Welcome to the Balkans
This business is going into the toilet...
Back in the early 90's, the country and Hollywood were suffering hard economic times. Still learning the ropes of gaffing television commercials, the only work I could find was toiling for low-rent commercial production companies that depended upon a DP/director to wear both hats, thus saving the producers one big paycheck. At lunch during an all-day scout in and around LA, the shooter/director took a sip of iced tea, then looked around the table -- at me, the Key Grip, and the agency people -- and in his clipped Austrian accent, said "The way things are, we all must work harder and faster for less money."
It wasn't what I wanted to hear then (particularly from a guy who sounded disturbingly like Colonel Klink), but in time Hollywood pulled out of the slump, taking me along for the ride. As the 90's unfolded, twelve hour rates became ten hour rates, and the jobs got better. Like all great rides, it finally came to an end as the 20th Century gave way to the new millennium, and now, with the entire nation (and much of Europe) suffering through an even rockier economic downturn, the echoes of those hard times are everywhere.*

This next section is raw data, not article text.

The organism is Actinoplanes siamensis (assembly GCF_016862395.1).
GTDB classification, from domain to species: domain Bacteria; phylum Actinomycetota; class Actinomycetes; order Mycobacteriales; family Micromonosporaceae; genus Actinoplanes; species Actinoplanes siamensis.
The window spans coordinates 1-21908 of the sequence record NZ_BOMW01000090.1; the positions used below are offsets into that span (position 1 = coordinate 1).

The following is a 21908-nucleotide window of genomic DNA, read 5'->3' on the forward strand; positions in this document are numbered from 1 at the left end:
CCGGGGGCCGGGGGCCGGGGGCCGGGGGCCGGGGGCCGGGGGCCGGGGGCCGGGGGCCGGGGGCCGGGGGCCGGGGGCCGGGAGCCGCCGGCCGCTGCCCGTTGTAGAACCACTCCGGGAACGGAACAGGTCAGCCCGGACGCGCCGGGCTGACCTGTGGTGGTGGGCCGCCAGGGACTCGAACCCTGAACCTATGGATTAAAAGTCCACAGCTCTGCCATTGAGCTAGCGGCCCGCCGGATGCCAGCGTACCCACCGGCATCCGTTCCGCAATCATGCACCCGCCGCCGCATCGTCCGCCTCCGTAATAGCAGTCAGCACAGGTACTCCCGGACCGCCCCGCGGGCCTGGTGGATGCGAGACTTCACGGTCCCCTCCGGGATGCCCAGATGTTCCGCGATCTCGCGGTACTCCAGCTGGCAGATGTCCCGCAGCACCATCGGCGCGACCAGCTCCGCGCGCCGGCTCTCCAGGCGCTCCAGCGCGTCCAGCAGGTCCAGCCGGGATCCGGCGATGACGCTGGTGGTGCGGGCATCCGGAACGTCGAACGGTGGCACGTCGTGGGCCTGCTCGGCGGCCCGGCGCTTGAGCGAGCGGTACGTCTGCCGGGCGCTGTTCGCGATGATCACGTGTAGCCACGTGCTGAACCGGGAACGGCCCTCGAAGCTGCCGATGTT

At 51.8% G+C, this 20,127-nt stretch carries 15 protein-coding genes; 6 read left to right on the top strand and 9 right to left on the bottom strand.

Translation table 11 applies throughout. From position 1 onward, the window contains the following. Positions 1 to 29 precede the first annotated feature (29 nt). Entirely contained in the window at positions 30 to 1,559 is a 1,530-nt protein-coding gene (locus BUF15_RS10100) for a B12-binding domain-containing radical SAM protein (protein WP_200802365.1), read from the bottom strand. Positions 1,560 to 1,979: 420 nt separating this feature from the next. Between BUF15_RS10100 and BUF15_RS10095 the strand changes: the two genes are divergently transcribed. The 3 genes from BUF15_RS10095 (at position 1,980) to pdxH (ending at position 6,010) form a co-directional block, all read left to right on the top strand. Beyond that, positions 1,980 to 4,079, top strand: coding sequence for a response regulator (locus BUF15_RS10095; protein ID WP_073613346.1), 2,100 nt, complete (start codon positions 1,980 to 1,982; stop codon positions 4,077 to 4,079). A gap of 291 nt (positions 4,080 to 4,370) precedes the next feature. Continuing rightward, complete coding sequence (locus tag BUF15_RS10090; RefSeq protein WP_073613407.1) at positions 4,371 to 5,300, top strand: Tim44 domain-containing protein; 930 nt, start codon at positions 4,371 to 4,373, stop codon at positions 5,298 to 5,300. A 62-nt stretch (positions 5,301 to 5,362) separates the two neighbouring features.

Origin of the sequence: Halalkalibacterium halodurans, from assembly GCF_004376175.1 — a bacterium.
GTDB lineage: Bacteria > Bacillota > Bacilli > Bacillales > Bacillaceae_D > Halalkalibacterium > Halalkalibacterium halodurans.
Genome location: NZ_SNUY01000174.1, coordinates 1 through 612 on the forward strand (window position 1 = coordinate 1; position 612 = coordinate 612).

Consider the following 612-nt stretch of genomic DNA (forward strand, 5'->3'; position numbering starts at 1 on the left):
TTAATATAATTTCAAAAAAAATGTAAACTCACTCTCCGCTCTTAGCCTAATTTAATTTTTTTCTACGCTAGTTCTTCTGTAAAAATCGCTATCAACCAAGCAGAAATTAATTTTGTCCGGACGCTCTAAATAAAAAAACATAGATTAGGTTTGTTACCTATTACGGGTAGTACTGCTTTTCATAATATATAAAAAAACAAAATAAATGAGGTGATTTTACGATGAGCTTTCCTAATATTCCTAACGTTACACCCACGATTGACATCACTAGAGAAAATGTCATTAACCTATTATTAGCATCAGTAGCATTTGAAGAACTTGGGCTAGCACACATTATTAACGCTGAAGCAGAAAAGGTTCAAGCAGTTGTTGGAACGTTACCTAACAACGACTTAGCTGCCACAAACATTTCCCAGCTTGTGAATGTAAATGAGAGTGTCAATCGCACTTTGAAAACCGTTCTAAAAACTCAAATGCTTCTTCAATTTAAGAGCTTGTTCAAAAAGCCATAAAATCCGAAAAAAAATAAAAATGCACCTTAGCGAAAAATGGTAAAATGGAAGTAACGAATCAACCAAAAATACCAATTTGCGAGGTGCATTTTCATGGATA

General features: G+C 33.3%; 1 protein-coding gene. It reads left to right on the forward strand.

Harder and faster, for less money.
None of us are strangers to hard work here in Hollywood, and thus far this year, work has been plentiful. I've been fortunate to catch my share, working sixty-eight days since Jan. 1. This isn't something I take for granted -- just two years ago, I started out the first three months of the new year working all of three days, a drought that had me wondering if my time in Hollywood might finally be over. So I'm grateful for all the jobs that have come my way in 2012... but there's a flip side to that coin: during four months of solid work, only two of those work days paid full union scale -- eighteen days were at pilot rate (last year's scale), while the other forty-eight days paid the odious cable rate, roughly 20% under scale.
It's not just me. Everybody I talk to -- carpenters, painters, craft service, you name it -- has been taking it on the chin, rate-wise, the past few years. Not so long ago full union scale was the minimum a crew member got paid. Department heads were often able to negotiate a higher daily rate for their crews on big features. Nowadays, full scale is the highest rate most of us can hope for. Features and broadcast episodics still pay full scale and benefits, but not much else does.** There are so many side-bar deals and sub-scale rate structures nowadays that I can't keep track of them all -- and some of those deals pay a lot less. At the bottom of the barrel is the New Media Rate, which (as I understand it) is basically minimum wage, or whatever each individual can negotiate. Having adopted a divide-and-conquer strategy to thoroughly Balkanize union scale, the big media corporations and their henchmen at the AMPTP are now going after what's left -- our health coverage and benefits. Sometimes I think the producers won't be happy until they've driven us all the way back to the Gilded Age, when factory workers toiled endlessly in miserable conditions while the lucky few -- the robber barons and their families -- enjoyed the good life.